Gottman has taken this research to demonstrate that likewise with couples – the  strength of the friendship meant the couples were more likely to reach out and make interactive repair eg “I was distracted earlier, let’s make a time to talk that through tonight”. In GMCT making and receiving  repair attempts is emphasized, as chronically unsuccessful repair attempts create a diminished sense of agency and resistance.  Similarly in PCT, there is a focus on relational dynamics around repair and bonding along with repairs and bonding with the therapist.  

A second similarity is in the area of the Internal Working Model (IWM) According to Winnicott 1965 (he also uses the term Internal Representational World) – how the infant is held and contained sets up a template and expectations for the adult relationship.  As such, a person can end up seeing oneself as “all good or all bad” – ie “I’m not seen, important, prioritised” or “I am loved, worthy, able to be soothed”.  Both GMCT and PCT models  begin by attending to the here and now as the relational patterns in the here and now are a reflection of the Internal Working model.  There is a focus on self soothing and soothing the partners in GMCT for this reason.  The IWM is formed from the meaning each individual assigns to his or her history of affect regulating experiences which influences how a person approaches relationships.  So if a person is used to being soothed when distressed, the person will seek comfort from their partner.  Both models are informed by these ideas and assume that individuals form secure or insecure attachment styles as a result.  Linked to this is the focus both models have on affect regulation – a persons ability to recover from states of hyper / hypoarousal.  PCT and GMCT are informed by the idea that infants have less capacity and can become dysregulated intensely and quickly – thus the caretakers role in this is central.  Likewise these patterns if not learnt early in life need to be brought into the present and strengthened in couples work by teaching self soothing and soothing of each other.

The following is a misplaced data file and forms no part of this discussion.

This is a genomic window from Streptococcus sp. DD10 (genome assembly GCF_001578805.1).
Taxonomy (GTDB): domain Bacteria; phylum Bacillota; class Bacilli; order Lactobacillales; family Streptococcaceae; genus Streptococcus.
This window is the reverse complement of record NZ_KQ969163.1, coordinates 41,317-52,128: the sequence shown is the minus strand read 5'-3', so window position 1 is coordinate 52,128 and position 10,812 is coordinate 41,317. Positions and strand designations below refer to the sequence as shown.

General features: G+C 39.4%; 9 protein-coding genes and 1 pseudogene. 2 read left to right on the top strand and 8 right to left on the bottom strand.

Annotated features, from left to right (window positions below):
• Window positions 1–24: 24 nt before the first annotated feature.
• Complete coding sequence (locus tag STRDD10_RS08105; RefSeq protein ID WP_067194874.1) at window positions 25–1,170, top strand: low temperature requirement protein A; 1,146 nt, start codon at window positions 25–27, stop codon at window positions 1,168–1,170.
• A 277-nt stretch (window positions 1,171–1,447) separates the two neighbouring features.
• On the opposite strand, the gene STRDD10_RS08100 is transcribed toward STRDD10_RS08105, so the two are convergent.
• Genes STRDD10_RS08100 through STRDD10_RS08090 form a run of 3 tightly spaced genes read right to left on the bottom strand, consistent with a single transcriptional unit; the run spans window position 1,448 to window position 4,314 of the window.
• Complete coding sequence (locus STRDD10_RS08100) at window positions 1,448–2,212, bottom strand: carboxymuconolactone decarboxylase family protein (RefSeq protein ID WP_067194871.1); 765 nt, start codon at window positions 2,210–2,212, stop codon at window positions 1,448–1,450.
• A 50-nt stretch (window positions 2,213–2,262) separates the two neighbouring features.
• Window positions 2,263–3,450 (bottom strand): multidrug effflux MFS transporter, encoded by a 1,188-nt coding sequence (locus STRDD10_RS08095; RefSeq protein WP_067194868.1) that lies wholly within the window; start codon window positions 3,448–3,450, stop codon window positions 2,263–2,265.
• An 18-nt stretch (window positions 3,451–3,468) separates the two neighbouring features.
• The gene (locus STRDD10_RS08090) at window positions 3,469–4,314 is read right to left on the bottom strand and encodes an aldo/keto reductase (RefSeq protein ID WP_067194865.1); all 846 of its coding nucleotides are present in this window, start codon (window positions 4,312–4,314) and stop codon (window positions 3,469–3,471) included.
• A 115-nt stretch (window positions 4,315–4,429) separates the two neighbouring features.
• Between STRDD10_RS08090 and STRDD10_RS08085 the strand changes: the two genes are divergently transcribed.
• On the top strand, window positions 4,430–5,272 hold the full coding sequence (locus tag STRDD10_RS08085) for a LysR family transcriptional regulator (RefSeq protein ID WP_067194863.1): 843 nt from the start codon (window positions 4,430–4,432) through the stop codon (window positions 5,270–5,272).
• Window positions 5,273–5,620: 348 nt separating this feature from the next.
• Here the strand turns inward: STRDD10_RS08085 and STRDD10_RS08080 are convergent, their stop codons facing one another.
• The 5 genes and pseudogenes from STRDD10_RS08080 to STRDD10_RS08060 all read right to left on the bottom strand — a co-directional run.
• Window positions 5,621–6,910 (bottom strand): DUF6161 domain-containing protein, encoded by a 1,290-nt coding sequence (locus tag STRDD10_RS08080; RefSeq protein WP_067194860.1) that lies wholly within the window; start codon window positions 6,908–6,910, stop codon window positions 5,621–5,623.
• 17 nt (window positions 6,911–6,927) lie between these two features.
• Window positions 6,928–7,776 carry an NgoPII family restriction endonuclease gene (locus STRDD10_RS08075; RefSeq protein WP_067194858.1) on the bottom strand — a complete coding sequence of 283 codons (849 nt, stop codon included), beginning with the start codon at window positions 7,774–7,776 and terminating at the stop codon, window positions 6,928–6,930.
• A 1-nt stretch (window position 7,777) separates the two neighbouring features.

Fourthly the idea of projective identification  has overlaps with both models.  This is a process whereby a person manages unbearable feelings by entering the object with the whole or part of the self – and to communicate and illicit empathy. Eg I’m anxious therefore  I see anxiety in you.

Used defensively it is used to get rid of unwanted parts of the self or to control the other. In GMCT, the language of the Four Horsemen is used to describe Criticism, Defensiveness, Stonewalling and Contempt.   Criticism and Defensiveness play out as a statement that implies there is something globally wrong in a partners personality eg “why can’t you just listen for once” (you’re a hopeless listener)… – putting a “soccer ball” of criticism into partner’s body, implying the partner is defective.  They will then use Defensiveness (“you think listening means agreeing”) – which is the  beginning of the attack/defend cycle.  The “you always / you never” idea is similar to concept of splitting in PCT, putting the “soccer ball” of unwanted feelings onto the other.  In GMCT the “ stop action method” of interrupting the couple during the session is used and the alternative/antidote  eg “The Softened Start up”  is taught (“I feel ignored, about the way we organise the tasks at home, and I need us to come up with a joint plan”).   In PCT, the therapist aims to make the processes and thoughts more available to the client  and increase their ability to share via holding containment observation and interpretation.  The language of  “Un-contained / Non- metabolising” is used to describe this behaviour of projection.